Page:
How CIT is addressing the IT skills shortage

17 Feb 2012

Tim Horgan, head of the Cloud Computing Centre of Excellence at Cork Institute of Technology, talks about what needs to be done to encourage more people to enter the tech sector and what CIT is doing to boost students’ skills.

The number of job opportunities in the IT industry is continuing to grow at a rapid rate. Last year, IDA client companies created 13,000 jobs and the ICT, life-sciences and digital-media sectors created the majority of these roles.

The trend seems to be continuing this year – just last week, companies such as HP, Abbott Ireland and Big Fish Games announced almost 500 jobs.

However, the demand is outweighing the supply and according to Enterprise Ireland, there are 2,500 job vacancies in the IT sector. The recently released ICT Action Plan reported that 55pc of high-level ICT skills are being met through inward migration, meaning more needs to be done to boost the domestic market.

Horgan said there are a number of different reasons why the uptake in IT subjects at third level is low and why it is not meeting the demand from the industry.

“From a higher education perspective, there was a lack of uptake in IT courses at third level in the Celtic Tiger years because people opted to take different career paths,” he said.

“I also personally believe that higher education, such as universities and institutes of technology, are not producing graduates with the required skill sets. The programmes in many higher education institutes haven’t really changed to match the needs of the industry.

“I would argue that we have something unique here at CIT in that we have adapted. What we’ve done is that we’ve gone out to the industry and asked them what they need,” he said.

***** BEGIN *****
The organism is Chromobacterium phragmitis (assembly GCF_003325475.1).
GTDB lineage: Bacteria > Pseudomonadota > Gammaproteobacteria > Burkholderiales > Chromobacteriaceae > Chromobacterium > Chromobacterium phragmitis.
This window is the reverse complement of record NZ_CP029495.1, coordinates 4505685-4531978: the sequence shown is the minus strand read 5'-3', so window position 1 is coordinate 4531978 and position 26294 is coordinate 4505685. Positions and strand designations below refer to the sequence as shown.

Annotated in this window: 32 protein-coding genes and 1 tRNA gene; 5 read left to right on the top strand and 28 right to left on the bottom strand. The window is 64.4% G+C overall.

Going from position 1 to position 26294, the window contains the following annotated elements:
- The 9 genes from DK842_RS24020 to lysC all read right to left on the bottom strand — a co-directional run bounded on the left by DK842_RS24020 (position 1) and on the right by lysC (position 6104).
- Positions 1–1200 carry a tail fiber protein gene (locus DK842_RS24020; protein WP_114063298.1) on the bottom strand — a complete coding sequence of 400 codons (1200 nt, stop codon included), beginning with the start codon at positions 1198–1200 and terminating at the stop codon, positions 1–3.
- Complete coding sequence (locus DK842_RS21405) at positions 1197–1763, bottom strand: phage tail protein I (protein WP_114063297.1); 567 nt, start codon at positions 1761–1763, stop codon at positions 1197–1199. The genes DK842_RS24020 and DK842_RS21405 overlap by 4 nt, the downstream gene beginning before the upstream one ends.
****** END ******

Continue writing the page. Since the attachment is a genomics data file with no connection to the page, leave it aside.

Horgan explained CIT had an engagement policy with the IT sector, where representatives from CIT visit companies in the industry to understand what their needs are when looking to hire graduates. They then engage with industry partners to develop programmes to tackle the skills shortage within the sector.

“From a very local perspective here we’re continuously – on a weekly basis – being approached from employers looking for people who have skills in programming in Java and C, virtualisation, networking and application development,” he said.

CIT offers numerous IT courses at undergraduate and post-graduate level, including two new conversion courses launched as part of the Government’s ICT Action Plan – a Higher Diploma in Science in Cloud Computing and a Higher Diploma in Science in Cloud and Mobile Software Development. These courses allow graduates from non-computing backgrounds to reskill in other IT-related areas with plenty of job vacancies.

“What I believe is good about (the ICT Action Plan) is that there are short-term, medium-term and long-term proposals identified,” said Horgan.

“What’s interesting about that is that it’s being driven by the industry and academic experts, so I believe that the Government will hear the message. I think we have a roadmap and we need to implement the action plan now,” he said.

If we want to keep building up Irish IT talent, we need to encourage younger students in primary and secondary schools to get into the area. Horgan believes schools give too much emphasis on teaching office applications rather than coding skills necessary to boost the IT sector. “My own feedback that I’m getting from students is that they find that quite boring and not engaging,” he added.

“I believe that there should be a new open-source curriculum and that should be designed in conjunction with the industry and with higher-level education input. I also believe that the CoderDojo initiative is a brilliant initiative and is something that could be expanded out into primary and secondary schools,” he said. is hosting Skills February, a month dedicated to news, reports, interviews and videos covering a range of topics on the digital skills debate.

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